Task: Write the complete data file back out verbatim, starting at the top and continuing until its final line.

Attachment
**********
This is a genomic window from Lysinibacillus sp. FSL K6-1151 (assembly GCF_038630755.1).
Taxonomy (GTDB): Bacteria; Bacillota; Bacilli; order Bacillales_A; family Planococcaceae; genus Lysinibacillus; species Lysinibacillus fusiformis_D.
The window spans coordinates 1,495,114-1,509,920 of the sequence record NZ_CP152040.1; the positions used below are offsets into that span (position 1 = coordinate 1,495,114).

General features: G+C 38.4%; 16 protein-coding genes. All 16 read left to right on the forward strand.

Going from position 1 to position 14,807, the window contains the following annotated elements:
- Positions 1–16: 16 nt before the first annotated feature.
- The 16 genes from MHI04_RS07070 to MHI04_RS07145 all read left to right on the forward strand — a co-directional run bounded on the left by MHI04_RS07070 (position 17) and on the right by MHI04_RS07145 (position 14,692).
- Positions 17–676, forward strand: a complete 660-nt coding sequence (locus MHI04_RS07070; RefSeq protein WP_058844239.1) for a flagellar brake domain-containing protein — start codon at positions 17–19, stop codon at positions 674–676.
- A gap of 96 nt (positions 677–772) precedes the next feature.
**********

This is a genomic window from Lysinibacillus sp. FSL K6-1151 (assembly GCF_038630755.1).
Taxonomy (GTDB): Bacteria; Bacillota; Bacilli; order Bacillales_A; family Planococcaceae; genus Lysinibacillus; species Lysinibacillus fusiformis_D.
The window spans coordinates 1,495,114-1,509,920 of the sequence record NZ_CP152040.1; the positions used below are offsets into that span (position 1 = coordinate 1,495,114).

General features: G+C 38.4%; 16 protein-coding genes. All 16 read left to right on the forward strand.

Going from position 1 to position 14,807, the window contains the following annotated elements:
- Positions 1–16: 16 nt before the first annotated feature.
- The 16 genes from MHI04_RS07070 to MHI04_RS07145 all read left to right on the forward strand — a co-directional run bounded on the left by MHI04_RS07070 (position 17) and on the right by MHI04_RS07145 (position 14,692).
- Positions 17–676, forward strand: a complete 660-nt coding sequence (locus MHI04_RS07070; RefSeq protein WP_058844239.1) for a flagellar brake domain-containing protein — start codon at positions 17–19, stop codon at positions 674–676.
- A gap of 96 nt (positions 677–772) precedes the next feature.